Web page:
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151 - 160 of 242 results for: all courses

GS 4: How to Build and Maintain a Habitable Planet: An Introduction to Earth System History (EARTHSYS 4)

Introduction to the history of the Earth, with a focus on processes that maintain or threaten habitability. Principles of stratigraphy, correlation, the geological timescale, the history of biodiversity, and the interpretation of fossils. The use of data from sedimentary geology, geochemistry, and paleontology to test theories for critical events in Earth history such as mass extinctions. One half-day field trip.
Terms: Win | Units: 4 | UG Reqs: GER: DB-NatSci, WAY-SMA

GS 40N: Diamonds

Preference to freshmen. Topics include the history of diamonds as gemstones, prospecting and mining, and their often tragic politics. How diamond samples provide clues for geologists to understand the Earth's deep interior and the origins of the solar system. Diamond's unique materials properties and efforts in synthesizing diamonds.
| UG Reqs: GER: DB-NatSci, WAY-SMA

GS 42N: Landscapes and Tectonics of the San Francisco Bay Area

Active faulting and erosion in the Bay Area, and its effects upon landscapes. Earth science concepts and skills through investigation of the valley, mountain, and coastal areas around Stanford. Faulting associated with the San Andreas Fault, coastal processes along the San Mateo coast, uplift of the mountains by plate tectonic processes, and landsliding in urban and mountainous areas. Field excursions; student projects.
Terms: Aut | Units: 4 | UG Reqs: WAY-AQR, WAY-SMA

GS 55Q: The California Gold Rush: Geologic Background and Environmental Impact

Preference to sophomores. Topics include: geologic processes that led to the concentration of gold in the river gravels and rocks of the Mother Lode region of California; and environmental impact of the Gold Rush due to population increase, mining operations, and high concentrations of arsenic and mercury in sediments from hard rock mining and milling operations. Recommended: introductory geology.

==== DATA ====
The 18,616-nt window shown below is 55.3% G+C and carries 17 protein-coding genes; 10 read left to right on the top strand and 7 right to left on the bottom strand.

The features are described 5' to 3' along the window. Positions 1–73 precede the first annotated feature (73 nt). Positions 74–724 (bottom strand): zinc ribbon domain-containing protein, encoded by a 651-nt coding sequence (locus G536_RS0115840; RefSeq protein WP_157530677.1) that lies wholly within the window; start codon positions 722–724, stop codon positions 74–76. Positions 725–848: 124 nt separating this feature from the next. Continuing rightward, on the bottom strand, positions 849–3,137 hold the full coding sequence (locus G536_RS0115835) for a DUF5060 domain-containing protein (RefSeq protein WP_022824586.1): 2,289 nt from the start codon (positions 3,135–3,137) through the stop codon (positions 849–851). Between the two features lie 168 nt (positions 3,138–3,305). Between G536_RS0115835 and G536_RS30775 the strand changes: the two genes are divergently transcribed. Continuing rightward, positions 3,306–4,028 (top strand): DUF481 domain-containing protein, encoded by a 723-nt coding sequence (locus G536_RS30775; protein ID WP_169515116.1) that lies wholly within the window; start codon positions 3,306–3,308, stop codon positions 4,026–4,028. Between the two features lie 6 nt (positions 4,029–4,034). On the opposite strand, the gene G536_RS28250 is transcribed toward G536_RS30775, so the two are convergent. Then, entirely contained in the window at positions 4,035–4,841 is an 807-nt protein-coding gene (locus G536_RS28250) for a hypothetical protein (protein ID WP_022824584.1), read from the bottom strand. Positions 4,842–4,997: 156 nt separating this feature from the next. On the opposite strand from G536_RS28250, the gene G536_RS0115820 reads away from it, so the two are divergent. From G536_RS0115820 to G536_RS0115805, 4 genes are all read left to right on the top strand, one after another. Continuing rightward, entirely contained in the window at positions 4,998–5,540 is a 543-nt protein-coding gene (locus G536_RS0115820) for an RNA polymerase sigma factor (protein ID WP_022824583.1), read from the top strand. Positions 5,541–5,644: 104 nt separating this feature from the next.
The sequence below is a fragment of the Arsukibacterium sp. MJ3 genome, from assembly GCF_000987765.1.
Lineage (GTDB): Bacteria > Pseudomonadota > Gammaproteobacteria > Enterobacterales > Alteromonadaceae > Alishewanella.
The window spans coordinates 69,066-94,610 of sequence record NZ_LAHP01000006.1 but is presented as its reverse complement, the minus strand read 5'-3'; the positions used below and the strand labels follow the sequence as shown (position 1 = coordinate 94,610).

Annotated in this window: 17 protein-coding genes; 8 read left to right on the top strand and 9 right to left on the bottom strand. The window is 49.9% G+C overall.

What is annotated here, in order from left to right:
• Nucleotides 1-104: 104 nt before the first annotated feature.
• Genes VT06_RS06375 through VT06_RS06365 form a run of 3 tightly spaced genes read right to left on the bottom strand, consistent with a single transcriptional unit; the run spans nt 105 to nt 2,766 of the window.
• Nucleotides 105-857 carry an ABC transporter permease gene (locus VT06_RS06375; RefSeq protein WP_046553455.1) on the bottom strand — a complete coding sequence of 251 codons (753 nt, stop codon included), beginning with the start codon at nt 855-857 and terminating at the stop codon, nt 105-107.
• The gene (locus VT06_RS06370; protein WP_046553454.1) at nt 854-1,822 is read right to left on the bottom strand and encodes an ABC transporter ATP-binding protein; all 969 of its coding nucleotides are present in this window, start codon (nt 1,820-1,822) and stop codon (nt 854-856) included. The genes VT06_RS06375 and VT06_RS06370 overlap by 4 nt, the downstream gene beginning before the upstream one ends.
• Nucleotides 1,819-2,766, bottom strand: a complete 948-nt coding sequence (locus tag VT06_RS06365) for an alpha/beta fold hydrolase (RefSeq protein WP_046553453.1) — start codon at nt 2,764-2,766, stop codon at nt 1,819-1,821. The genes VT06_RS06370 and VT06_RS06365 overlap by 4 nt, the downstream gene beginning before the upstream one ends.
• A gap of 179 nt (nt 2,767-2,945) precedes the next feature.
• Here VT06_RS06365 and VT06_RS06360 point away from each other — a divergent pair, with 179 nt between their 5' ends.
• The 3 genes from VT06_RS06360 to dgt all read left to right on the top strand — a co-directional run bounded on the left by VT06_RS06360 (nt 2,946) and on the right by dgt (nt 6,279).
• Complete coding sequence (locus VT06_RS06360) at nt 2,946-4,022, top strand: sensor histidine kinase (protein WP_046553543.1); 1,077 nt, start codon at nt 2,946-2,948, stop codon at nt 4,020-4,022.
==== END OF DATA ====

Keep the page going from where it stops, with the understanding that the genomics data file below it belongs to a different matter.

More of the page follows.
Terms: Win | Units: 3 | UG Reqs: GER: DB-NatSci, WAY-SMA, Writing 2

GS 90: Introduction to Geochemistry

The chemistry of the solid earth and its atmosphere and oceans, emphasizing the processes that control the distribution of the elements in the earth over geological time and at present, and on the conceptual and analytical tools needed to explore these questions. The basics of geochemical thermodynamics and isotope geochemistry. The formation of the elements, crust, atmosphere and oceans, global geochemical cycles, and the interaction of geochemistry, biological evolution, and climate. Recommended: introductory chemistry.
Terms: Win | Units: 3-4 | UG Reqs: GER: DB-NatSci, WAY-SMA
Instructors: Stebbins, J. (PI)

GS 102: Earth Materials: Introduction to Mineralogy

The minerals and materials that comprise the earth and their uses in modern society. How to identify, classify, and interpret rock-forming minerals. Emphasis is on information provided by common minerals about the nature of the Earth's interior and processes such as magmatism and metamorphism that operate there, as well as the major processes of weathering and erosion that link plate tectonics to earth cycles. Required lab section. Prerequisite: introductory geology course. Recommended: introductory chemistry.
Terms: Aut | Units: 4 | UG Reqs: GER: DB-NatSci, WAY-SMA

GS 105: Introduction to Field Methods

Two-week, field-based course in the White Mountains of eastern California. Introduction to the techniques for geologic mapping and geologic investigation in the field: systematic observations and data collection for lithologic columns and structural cross-sections. Interpretation of field relationships and data to determine the stratigraphic and deformational history of the region. Prerequisite: GS 1, recommended: GS 102.
Terms: Aut, Spr | Units: 3 | UG Reqs: WAY-SMA

GS 107: Journey to the Center of the Earth (GEOPHYS 184, GEOPHYS 274, GS 207)

The interconnected set of dynamic systems that make up the Earth. Focus is on fundamental geophysical observations of the Earth and the laboratory experiments to understand and interpret them. What earthquakes, volcanoes, gravity, magnetic fields, and rocks reveal about the Earth's formation and evolution. Offered every other year, winter quarter. Next offering Winter 2013-14.
| UG Reqs: WAY-SMA

GS 111: Fundamentals of Structural Geology (CEE 195)

Techniques for mapping using GPS and differential geometry to characterize structures; dimensional analysis and scaling relations; kinematics of deformation and flow; measurement and analysis of stress; elastic deformation and properties of rock; brittle deformation including fracture and faulting; linear viscous flow including folding and magma dynamics; model development and methodology. Models of tectonic processes are constructed and solutions visualized using MATLAB. Prerequisites: GS 1, MATH 51
Terms: Win | Units: 3 | UG Reqs: WAY-FR, WAY-SMA

GS 123: Paleobiology (EARTHSYS 122, GS 223B)

Introduction to the fossil record with emphasis on marine invertebrates. Major debates in paleontological research. The history of animal life in the oceans. Topics include the nature of the fossil record, evolutionary radiations, mass extinctions, and the relationship between biological evolution and environmental change. Fossil taxa through time. Exercises in phylogenetics, paleoecology, biostratigraphy, and statistical methods.
Terms: Spr | Units: 4 | UG Reqs: GER: DB-NatSci, WAY-SMA
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